But after struggling with mismanagement in the late aughts, the city was preparing a deal with the owner of Real Salt Lake soccer team to build a minor league soccer stadium and private academy on the site. The local neighborhood, led in large part by Ashworth, intervened.

“It was pretty great – an entire community effort. Hundreds of people showed up for the town hall meeting. The decision to save the course was made in short order.”

John’s vision goes beyond saving the course he grew up on. From rebuilding the club house to a dedicated kids course and teaching academy, John’s vision for Goat Hill is to create a social space for the entire community. “We need these kinds of beginner-friendly courses that are affordable yet sustainable if golf is to have a future. Less intimidating and open to newcomers and kids. A social place to hang out.”

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“It was pretty great – an entire community effort. Hundreds of people showed up for the town hall meeting. The decision to save the course was made in short order.”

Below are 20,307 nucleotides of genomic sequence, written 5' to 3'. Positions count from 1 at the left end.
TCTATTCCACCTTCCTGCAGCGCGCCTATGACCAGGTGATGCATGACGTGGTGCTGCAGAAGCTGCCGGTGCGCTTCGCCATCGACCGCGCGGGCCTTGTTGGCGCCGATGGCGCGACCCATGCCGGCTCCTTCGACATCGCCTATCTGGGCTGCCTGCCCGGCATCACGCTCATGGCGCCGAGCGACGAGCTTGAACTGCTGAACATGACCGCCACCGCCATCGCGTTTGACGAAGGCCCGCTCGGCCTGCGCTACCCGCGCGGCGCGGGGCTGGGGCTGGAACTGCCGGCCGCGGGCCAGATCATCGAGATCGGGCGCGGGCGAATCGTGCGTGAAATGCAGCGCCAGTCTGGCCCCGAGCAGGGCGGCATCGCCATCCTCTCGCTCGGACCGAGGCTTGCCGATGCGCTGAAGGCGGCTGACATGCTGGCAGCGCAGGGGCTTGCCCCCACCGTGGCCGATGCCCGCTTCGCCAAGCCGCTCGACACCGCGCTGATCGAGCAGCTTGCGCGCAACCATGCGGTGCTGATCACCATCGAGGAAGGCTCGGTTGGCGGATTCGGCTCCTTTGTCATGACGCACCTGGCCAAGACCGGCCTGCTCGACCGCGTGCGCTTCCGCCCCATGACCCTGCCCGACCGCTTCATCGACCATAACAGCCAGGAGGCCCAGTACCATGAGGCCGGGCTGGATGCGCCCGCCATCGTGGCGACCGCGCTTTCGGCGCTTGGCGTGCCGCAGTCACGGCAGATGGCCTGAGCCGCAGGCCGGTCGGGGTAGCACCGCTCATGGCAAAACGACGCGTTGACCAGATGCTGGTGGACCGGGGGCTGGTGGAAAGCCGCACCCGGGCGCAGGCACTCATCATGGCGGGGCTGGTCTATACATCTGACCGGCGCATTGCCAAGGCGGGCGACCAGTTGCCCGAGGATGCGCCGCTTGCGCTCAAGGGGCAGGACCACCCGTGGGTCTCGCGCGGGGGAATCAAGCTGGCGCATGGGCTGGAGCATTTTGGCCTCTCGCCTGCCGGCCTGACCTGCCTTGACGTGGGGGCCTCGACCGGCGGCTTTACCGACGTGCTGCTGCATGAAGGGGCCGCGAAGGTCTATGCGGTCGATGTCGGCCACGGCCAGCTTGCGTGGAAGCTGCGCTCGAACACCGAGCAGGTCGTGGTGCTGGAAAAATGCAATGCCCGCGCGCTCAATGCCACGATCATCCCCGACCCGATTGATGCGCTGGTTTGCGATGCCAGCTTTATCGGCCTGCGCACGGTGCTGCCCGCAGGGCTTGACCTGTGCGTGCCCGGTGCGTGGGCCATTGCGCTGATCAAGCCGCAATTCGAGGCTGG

Goat Hill is also home to the North County Junior Golf Association a 501c3 non-profit. By starting a chapter of the George Solich Caddie Academy and Leadership program, the NCJGA will give kids a chance for educational scholarships and job opportunities. John hopes the course can be an inspiration and a blueprint for other cities around the country to make municipal courses a hub of their neighborhood. “It’s an amazing way to serve our community. Especially the youth.”

In the meantime, the newly renovated Goat Hill offers the community a great round of golf in the form of a short par 66 (only 4,800 yards). But while the coastal course wows with ocean views, it humbles scorecards with its hilly topography. “It’s a good challenge, but it’s inexpensive and only takes 3 hours to play 18-holes, at most. There’s no dress code – and lots of tattoos. It really is the epitome of what golf is supposed to be.”

So, despite the fact that his successful career in the apparel industry continues, it’s clear that Mr. Ashworth’s greatest contribution isn’t dressing the future generation with clothes. Rather, he is dressing them with a love for the game and an opportunity to flourish. An opportunity to experience the sound between the notes.

To experience golf with a soul.